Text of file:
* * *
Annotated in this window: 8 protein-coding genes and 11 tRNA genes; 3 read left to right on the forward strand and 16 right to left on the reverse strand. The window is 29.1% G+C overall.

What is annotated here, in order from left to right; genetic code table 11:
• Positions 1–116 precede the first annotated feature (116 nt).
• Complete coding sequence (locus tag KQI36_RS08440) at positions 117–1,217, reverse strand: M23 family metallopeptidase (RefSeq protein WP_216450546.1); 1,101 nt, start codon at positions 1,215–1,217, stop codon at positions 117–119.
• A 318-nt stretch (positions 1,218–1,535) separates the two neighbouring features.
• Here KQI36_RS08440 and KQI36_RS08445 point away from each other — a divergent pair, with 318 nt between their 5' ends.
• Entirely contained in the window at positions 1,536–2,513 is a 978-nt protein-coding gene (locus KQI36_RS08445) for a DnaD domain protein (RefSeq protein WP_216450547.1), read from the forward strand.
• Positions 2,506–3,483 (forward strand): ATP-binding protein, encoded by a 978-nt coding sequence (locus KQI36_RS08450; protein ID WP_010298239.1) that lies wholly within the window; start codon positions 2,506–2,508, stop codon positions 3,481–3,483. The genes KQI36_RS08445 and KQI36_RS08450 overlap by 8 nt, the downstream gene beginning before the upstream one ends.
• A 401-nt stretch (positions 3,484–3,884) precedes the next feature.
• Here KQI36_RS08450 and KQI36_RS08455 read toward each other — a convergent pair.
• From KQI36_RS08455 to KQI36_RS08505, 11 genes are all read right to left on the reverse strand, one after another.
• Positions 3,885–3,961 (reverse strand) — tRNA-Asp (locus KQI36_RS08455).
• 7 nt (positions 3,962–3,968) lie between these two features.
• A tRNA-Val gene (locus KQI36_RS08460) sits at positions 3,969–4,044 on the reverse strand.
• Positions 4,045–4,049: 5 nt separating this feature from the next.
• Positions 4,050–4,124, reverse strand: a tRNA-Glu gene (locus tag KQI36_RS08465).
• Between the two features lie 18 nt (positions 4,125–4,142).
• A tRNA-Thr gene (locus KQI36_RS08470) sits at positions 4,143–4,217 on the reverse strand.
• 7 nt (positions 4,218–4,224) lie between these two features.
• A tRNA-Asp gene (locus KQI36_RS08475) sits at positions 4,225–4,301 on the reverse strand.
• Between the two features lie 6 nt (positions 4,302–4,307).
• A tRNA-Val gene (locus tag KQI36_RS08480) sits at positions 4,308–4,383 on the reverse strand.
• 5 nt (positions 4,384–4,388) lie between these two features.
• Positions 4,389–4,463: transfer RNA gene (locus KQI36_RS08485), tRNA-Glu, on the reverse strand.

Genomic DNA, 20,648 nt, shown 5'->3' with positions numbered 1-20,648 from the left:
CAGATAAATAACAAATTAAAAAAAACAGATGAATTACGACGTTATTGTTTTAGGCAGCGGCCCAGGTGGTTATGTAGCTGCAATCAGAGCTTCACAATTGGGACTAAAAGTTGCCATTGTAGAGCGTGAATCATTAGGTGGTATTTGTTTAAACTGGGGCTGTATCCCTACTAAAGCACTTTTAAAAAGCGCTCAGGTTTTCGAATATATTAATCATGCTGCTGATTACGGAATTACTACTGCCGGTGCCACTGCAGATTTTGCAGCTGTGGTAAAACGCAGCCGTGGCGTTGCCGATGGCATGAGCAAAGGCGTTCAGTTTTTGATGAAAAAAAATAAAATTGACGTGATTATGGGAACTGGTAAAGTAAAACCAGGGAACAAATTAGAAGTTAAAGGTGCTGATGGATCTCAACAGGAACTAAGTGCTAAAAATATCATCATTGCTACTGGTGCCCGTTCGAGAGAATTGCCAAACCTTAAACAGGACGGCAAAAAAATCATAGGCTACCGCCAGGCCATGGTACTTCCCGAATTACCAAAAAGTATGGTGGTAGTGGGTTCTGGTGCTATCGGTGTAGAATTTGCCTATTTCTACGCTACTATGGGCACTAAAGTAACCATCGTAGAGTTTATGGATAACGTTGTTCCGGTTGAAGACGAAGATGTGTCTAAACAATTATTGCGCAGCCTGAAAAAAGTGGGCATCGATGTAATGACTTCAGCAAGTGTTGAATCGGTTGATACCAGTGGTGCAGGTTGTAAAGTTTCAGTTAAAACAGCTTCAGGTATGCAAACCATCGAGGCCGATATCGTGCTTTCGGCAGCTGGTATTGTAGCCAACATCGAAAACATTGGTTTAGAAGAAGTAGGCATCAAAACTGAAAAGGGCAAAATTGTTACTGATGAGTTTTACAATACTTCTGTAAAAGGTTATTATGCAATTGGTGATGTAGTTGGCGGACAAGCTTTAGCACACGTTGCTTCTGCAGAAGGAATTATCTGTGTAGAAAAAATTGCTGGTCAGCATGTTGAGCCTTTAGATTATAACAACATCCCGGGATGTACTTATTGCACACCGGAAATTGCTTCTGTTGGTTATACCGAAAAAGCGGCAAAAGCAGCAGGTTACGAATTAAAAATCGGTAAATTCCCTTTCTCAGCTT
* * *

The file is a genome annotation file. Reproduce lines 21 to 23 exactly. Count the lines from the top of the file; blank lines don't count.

• Between the two features lie 6 nt (positions 4,302–4,307).
• A tRNA-Val gene (locus tag KQI36_RS08480) sits at positions 4,308–4,383 on the reverse strand.
• 5 nt (positions 4,384–4,388) lie between these two features.